Advent and the Second Coming
Homily for the First Sunday of Advent. Jer 33:14-16; Ps 24; 1 Thes 3:12-4:2; Lk 21:25-28.34-36
Today we celebrate the First Sunday of Advent, the four week period culminating in the celebration of the birth of Jesus Christ at Christmas. This season of Advent, however, divides into two parts. The first part of Advent, up to the 16th December, does not, in fact, look back to the First Coming of Jesus Christ, born in Bethlehem, but looks forward to the Second Coming of Jesus Christ. Hence the Gospel today is about the end of the world, with "signs in the sun and moon and stars", "nations in agony, bewildered by the clamour of the ocean and its waves", "men dying of fear" and then, finally, the coming of the Son of Man to bring evil to judgment and to reward the righteous. Now while stories about the end of the world are surprisingly popular in books and films, what Jesus Christ teaches us about the end of the world is not often remembered today. While we have, for example, Christmas cards to wish people a 'Happy Christmas', we do not, to the best of my knowledge, have greetings cards to wish people a 'Happy Judgment'. So in today's homily, I would like to examine briefly how Jesus tells us to live in the light of his Second Coming.
Now when examining the Second Coming and its implications, it is important to anticipate an objection. If the end of the world is at some indeterminate time in the future, a time that is unknown to anyone here and now, how can the Second Coming have any practical effect on our lives? How is it possible to plan and prepare if we have no idea when this final crisis will take place? Well, there are at least two answers to this question. First, while it is true that the end of the world may yet be remote from this present time, what we do know is that the timescale that we have available to prepare for the Second Coming is very short, limited to the span of our present lives. From the moment of our departure from this life, we cease to be able to repent of sin and to be fruitful for the Kingdom of God; no sacraments can be received after death. So our condition at the Last Judgment, for each and every person in this church today, will be determined, not in the remote future, but over the next few decades at most - whether Christ comes again in our lifetimes or in ten thousand years' time. The second way in which the Second Coming affects our lives here and now is that Christians in every age experience prefigurements of the final crisis of the world. When the Emperor Nero condemned Christians in Rome as the enemies of mankind and had them burnt to death in his pleasure gardens in about 66 AD, those Christians experienced a foretaste of the end times. For many Christians, the destruction of the eight hundred monasteries of England in the sixteenth century would have been experienced as a foretaste of the end times. The Armenians and many others who suffered genocide in the twentieth century, such as St Maximilian Kolbe and the multitudes who died in Auschwitz-Birkenau, might also be said to have experienced a foretaste of the end times. As for ourselves, when we see a growing, somewhat irrational hatred of Christianity in societies that are the fruits of Christian culture, together with the growing acceptability of behaviour that would have been recognized as monstrous in the recent past, we, too, may be said to experience a foretaste of the end times. Recognising such challenges for what they are is important, since we are less likely to be shaken by them and, as Dante says, "The arrow we see coming is half spent" (Paradiso XVII, 27). In other words, being forewarned about the condition of the world in its final crisis - persecution, cataclysm and final salvation - can also help us to stand firm in the face of these present, more immediate challenges.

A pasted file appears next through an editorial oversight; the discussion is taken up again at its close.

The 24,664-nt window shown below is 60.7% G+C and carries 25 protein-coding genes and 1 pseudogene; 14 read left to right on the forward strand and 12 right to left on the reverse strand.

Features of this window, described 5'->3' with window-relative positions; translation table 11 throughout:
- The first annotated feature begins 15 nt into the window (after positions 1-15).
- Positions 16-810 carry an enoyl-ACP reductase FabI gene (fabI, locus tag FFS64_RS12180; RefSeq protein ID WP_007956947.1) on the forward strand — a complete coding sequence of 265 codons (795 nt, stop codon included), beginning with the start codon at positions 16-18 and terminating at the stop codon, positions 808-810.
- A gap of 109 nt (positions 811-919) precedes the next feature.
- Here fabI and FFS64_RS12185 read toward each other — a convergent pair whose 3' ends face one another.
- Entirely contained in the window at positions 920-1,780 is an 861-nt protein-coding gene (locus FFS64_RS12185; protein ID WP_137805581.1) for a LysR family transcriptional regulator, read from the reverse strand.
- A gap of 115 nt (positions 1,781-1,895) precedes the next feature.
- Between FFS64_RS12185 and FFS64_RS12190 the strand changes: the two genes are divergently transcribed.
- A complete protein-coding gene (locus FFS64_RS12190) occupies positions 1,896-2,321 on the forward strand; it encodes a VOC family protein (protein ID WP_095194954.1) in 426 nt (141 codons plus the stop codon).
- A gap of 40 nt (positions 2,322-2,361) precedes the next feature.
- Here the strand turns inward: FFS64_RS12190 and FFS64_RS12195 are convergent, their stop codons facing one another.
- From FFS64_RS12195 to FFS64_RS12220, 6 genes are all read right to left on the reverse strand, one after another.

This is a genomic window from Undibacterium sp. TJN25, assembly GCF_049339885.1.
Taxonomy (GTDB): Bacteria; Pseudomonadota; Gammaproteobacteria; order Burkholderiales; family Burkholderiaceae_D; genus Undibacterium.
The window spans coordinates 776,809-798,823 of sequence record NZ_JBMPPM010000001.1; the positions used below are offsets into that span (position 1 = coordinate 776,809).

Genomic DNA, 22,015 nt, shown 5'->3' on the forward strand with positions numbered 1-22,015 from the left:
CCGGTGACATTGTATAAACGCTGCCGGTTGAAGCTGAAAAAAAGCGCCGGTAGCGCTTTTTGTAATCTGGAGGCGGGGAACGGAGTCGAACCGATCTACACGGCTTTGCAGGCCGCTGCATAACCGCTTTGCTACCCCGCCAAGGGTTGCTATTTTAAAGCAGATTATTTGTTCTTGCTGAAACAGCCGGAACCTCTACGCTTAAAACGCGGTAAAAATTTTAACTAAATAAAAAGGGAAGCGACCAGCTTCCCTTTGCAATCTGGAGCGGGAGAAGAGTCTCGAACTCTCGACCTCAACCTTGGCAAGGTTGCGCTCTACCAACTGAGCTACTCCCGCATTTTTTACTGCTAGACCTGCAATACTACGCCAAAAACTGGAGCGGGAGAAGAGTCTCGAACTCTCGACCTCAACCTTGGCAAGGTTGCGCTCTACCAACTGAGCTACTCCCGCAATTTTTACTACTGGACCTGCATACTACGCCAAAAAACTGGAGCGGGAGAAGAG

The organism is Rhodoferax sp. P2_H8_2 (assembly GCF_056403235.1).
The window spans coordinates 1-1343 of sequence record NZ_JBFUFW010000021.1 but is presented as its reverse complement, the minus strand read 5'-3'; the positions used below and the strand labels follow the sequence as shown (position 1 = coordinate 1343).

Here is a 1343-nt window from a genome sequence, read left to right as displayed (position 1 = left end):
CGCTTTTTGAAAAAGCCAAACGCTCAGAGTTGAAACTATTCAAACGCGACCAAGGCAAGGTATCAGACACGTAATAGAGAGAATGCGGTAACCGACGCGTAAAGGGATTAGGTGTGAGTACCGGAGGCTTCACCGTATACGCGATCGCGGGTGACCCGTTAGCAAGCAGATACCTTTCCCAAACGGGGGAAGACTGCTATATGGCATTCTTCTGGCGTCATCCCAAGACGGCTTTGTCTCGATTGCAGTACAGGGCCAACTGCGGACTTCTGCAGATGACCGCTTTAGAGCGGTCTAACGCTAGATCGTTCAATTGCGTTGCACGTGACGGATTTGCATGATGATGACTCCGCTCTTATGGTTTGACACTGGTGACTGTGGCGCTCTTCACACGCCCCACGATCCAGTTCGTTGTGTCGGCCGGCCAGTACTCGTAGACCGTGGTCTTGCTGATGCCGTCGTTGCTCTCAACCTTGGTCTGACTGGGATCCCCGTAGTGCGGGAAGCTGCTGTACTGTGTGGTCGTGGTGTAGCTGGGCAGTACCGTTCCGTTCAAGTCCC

So how, then, does Jesus tell us to prepare for the Second Coming? Well in today's Gospel he tells us to watch ourselves and to be on our guard against our hearts being coarsened by debauchery, drunkenness and the cares of life. But why does he direct his warning to these specific dangers, rather than the many other dangers that might threaten our salvation? I think that the answer is that the proper state of a Christian is to be in a condition of readiness, to be alert to the fact that the end of our lives, for each of us personally, can come at any moment. The problem with debauchery, drunkenness and the cares of life is that these activities stupify the mind and dull a person's sensitivity to eternal realities. Furthermore, besides the new and more obvious contemporary threats such as drugs, much of the modern world seems almost deliberately designed to stop people from thinking too deeply and focusing, in particular, on God or the things of God. There are endless, ingenious ways to be distracted today, so as to stupify the soul and to dull one's sensitivity to sin and grace.
What, then, should we do? I think for all of us as Christians, it is important to re-dedicate a certain amount of time each day for personal prayer. Amid the activity and preparations of Advent, it would also be prudent to take stock and to see if there are ways to get rid of empty distractions and to simplify our lives. Rather paradoxically, those who focus on heaven often enjoy more fruitful lives on earth as well, as the lives of the saints shows. So we should, like them, recognise that we strangers and pilgrims in this passing world, to try to travel light and be prepared, at any time, for the coming of Christ.
© Fr Andrew Pinsent. Academic Web Site.